So, with a sense of inevitability I’m here to name Halifax as the most despised adverts of 2010, running away with over one fifth of the vote in the stakes.
These adverts certainly annoyed me – the Ice Ice Baby one particularly drove me to turn the television off on at least one occasion – but they seemed to drive AdTurds readers to frothing, spasming apoplexy. Some of the keyword queries and comments were actually chilling to behold.
It’s easy to see why these ads have irritated people so. Their very raison d’etre is to annoy anyone who sees or hears them. You know it. They know that you know it. You know that they know that you know it. It’s like a restless tween asking you the same question over and over again simply to get on your wick.
Halifax is pretty much alone in the banking industry in deploying these tactics in its advertising, which have been widely adopted by price comparison sites; a kind of carpet-bombing of your consciousness with concentrated naff. These weapons are not laser-guided, they have no precision. They are the advertising equivalent of daisy cutters and there will be collateral damage.
The point of these adverts, certainly for price-comparison sites, is simply to embed a name and impression in your mind so that when you need to insure your car those Go Compares and meerkats and Omid Djalilis are right at the front of your mind. There’s little customer loyalty in these most volatile of markets or much to differentiate one offering from another, which is why they must resort to pester power when it comes to putting their brands out there.
Banks have normally eschewed these tactics, with most preferring to put themselves over as rather stuffy, slightly dour but eminently trustworthy places to keep your hard-earned: think of the old-fashioned image of the stuffed shirt bank manager. NatWest sticks out in my mind as attempting to engender some sort of affection among potential customers with ads decrying the transition of bank buildings into trendy winebars and its recent – rather silly – customer charter adverts.
TSB liked to be the bank that said yes; Lloyds had its black horse; Santander has Wild Beasts and Lewis Hamilton; HSBC has those Gambon-voiced efforts that place it firmly as a global banking behemoth, which it is.
But Halifax has thrown off any attempt to make it look respectable, trustworthy, serious or even worthy of affection. It’s going out of its way to annoy customers and potentials alike; displaying its staff as blithering twats and incompetents as if they were working in a shit leisure centre in a sitcom.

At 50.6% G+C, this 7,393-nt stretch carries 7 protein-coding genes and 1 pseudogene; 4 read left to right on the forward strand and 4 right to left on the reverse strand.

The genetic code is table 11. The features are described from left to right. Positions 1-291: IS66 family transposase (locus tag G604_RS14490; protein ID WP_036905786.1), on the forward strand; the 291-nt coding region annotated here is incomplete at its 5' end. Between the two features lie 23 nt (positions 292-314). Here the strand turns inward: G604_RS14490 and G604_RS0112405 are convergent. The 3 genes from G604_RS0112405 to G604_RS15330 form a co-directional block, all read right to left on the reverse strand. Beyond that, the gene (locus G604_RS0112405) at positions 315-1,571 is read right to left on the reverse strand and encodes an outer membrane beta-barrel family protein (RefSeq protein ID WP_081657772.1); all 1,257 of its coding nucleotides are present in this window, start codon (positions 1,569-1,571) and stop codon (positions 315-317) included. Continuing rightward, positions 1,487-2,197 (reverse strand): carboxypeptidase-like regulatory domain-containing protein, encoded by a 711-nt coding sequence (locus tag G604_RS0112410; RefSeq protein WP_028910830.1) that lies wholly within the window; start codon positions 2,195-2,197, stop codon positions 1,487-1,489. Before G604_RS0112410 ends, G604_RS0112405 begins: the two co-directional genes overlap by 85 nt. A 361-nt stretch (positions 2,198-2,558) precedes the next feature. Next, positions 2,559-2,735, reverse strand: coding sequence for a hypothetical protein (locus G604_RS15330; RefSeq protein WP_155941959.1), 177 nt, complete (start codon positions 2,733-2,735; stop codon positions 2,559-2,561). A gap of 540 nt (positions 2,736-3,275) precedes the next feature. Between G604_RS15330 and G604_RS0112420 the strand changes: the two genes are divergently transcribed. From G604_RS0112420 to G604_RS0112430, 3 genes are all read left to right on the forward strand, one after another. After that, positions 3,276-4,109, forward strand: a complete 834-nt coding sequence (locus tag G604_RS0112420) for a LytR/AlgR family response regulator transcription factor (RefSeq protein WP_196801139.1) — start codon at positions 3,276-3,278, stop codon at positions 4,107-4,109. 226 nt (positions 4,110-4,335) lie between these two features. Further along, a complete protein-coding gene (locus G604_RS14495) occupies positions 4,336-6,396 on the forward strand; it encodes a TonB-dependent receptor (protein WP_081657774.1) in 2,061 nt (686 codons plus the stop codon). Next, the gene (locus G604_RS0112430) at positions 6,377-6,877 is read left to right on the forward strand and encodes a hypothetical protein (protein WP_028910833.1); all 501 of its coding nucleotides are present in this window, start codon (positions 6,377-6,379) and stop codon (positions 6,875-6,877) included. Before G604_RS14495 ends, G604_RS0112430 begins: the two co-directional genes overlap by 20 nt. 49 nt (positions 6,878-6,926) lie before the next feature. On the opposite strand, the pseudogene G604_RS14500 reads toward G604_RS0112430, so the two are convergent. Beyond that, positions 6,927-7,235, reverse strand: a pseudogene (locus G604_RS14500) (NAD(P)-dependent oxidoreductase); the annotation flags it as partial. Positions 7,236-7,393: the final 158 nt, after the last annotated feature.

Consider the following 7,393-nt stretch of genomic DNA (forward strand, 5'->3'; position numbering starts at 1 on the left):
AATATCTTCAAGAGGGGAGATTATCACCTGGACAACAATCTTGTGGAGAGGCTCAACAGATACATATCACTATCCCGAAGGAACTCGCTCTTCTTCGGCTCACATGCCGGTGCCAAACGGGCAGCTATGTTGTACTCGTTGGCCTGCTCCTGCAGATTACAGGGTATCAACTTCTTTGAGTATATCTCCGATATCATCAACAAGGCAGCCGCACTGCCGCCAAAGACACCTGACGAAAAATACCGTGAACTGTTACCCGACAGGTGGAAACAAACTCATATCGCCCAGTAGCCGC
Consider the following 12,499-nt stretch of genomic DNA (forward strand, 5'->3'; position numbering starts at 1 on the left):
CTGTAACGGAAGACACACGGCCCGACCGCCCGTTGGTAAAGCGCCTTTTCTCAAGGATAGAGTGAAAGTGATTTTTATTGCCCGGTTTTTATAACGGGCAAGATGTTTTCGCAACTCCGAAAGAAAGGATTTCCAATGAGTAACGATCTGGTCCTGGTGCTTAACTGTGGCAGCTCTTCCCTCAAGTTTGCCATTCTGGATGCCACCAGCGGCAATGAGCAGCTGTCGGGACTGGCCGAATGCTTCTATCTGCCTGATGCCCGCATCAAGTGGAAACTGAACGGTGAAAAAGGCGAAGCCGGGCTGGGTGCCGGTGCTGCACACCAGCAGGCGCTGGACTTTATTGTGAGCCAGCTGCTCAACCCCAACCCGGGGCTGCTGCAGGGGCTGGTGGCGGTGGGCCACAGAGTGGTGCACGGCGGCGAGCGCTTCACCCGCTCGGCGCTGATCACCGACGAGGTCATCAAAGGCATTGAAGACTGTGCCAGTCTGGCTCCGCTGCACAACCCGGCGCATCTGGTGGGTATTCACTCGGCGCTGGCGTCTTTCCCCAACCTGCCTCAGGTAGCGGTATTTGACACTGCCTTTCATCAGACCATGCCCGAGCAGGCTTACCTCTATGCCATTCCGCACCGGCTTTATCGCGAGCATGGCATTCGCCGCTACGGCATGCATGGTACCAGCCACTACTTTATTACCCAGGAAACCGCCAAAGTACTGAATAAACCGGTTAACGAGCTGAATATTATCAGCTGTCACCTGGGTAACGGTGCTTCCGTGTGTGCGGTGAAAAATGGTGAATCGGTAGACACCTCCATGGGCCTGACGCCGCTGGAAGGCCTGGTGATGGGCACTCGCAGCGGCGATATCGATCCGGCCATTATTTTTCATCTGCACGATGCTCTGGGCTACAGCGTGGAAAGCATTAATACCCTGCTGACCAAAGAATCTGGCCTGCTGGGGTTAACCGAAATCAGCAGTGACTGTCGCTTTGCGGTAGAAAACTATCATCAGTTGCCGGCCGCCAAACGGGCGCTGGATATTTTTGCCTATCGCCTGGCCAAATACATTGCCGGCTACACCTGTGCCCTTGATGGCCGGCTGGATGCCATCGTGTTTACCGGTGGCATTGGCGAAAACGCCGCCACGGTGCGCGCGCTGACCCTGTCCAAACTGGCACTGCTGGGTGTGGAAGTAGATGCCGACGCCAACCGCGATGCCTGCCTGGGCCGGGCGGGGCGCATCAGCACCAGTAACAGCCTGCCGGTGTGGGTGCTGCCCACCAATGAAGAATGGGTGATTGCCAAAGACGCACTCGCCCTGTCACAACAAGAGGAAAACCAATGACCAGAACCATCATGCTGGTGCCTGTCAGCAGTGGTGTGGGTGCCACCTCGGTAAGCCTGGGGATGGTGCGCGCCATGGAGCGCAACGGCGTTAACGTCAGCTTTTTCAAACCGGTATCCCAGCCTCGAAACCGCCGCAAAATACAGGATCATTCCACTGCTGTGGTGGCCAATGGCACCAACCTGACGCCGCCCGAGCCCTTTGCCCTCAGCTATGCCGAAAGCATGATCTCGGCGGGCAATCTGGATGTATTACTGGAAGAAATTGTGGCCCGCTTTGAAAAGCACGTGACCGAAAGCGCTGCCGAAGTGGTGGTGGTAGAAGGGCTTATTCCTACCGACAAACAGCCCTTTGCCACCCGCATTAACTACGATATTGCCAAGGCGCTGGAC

Clearly Halifax thinks this works as they’ve been ploughing this furrow since they launched Howard Brown onto an unsuspecting world a decade ago.
What’s even more remarkable about Halifax’s effort to place it as the Ryanair of the banking sector is that, a couple of years ago as part of HBOS, it nearly went down completely partly due to mind-boggling exposure to its own incautious lending, taking the rest of the UK banking sector and the national economy with it. At one point, no-one knew whether cash machines across the UK would dispense any money come the following Monday. A shotgun marriage to Lloyds followed, along with tens of billions of public money.
How has Halifax – admittedly only part of what’s now an enormous toxic-bank clusterfuck – responded to nearly destroying, erm, money? Not with a mea culpa, or an element of contrition notable in things like NatWest’s ‘customer charter’ adverts but with its most annoying advert yet.
This is our reward for bailing out the banking sector. Something that’s beamed into your home on a daily basis with the express intention of putting you in a bad mood. The alternative to saving the banks may have been unthinkable, but the idea of societal apocalypse seems almost preferable when viewing the Halifax adverts.
Worst advert of 2010 – results and analysis
Halifax ran away with it in the end, but it looked like an equal three-way tie for a while, with Go Compare and Iceland performing strongly until the last week of voting. WeBuyAnyCar made a strong late surge too.
If this were any kind of serious attempt to find the most hated ad of the year, it would require some effort to measure the frequency of the ads and peoples’ exposure to it through scheduling times – and determining the channels on which they were broadcast.
As it is we can probably afford slightly more bile towards some of the more obscure ads as, presumably, they were much less viewed than others.
The thing of it is, the results for the top four – if not a majority of the adverts featured here – will be seen as a positive for the brands the advertise, as they’re exclusively of the ‘exposure through annoyance’ genre. By voting for them, you’ve validated them. Sucks, huh?
‘Other’ answers suggested by readers included the following:
Sainsbury’s double points
The Times online